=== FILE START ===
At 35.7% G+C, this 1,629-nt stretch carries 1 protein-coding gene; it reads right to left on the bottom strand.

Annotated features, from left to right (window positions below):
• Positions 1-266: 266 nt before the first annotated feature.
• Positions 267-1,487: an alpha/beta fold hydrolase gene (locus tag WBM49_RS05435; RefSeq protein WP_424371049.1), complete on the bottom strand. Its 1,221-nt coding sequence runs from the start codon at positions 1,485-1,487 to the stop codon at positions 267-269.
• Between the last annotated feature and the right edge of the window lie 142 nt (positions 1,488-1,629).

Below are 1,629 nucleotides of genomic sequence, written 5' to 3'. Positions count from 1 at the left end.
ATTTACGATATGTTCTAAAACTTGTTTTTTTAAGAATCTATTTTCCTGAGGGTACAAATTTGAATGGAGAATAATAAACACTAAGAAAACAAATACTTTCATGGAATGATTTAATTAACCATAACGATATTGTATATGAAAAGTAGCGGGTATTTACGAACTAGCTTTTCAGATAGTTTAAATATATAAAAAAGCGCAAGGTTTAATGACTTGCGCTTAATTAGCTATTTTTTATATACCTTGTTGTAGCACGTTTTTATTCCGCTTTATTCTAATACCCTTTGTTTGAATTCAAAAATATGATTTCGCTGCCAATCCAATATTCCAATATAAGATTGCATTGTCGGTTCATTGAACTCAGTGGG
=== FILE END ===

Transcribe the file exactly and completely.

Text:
At 35.7% G+C, this 1,629-nt stretch carries 1 protein-coding gene; it reads right to left on the bottom strand.

Annotated features, from left to right (window positions below):
• Positions 1-266: 266 nt before the first annotated feature.
• Positions 267-1,487: an alpha/beta fold hydrolase gene (locus tag WBM49_RS05435; RefSeq protein WP_424371049.1), complete on the bottom strand. Its 1,221-nt coding sequence runs from the start codon at positions 1,485-1,487 to the stop codon at positions 267-269.
• Between the last annotated feature and the right edge of the window lie 142 nt (positions 1,488-1,629).

Below are 1,629 nucleotides of genomic sequence, written 5' to 3'. Positions count from 1 at the left end.
ATTTACGATATGTTCTAAAACTTGTTTTTTTAAGAATCTATTTTCCTGAGGGTACAAATTTGAATGGAGAATAATAAACACTAAGAAAACAAATACTTTCATGGAATGATTTAATTAACCATAACGATATTGTATATGAAAAGTAGCGGGTATTTACGAACTAGCTTTTCAGATAGTTTAAATATATAAAAAAGCGCAAGGTTTAATGACTTGCGCTTAATTAGCTATTTTTTATATACCTTGTTGTAGCACGTTTTTATTCCGCTTTATTCTAATACCCTTTGTTTGAATTCAAAAATATGATTTCGCTGCCAATCCAATATTCCAATATAAGATTGCATTGTCGGTTCATTGAACTCAGTGGG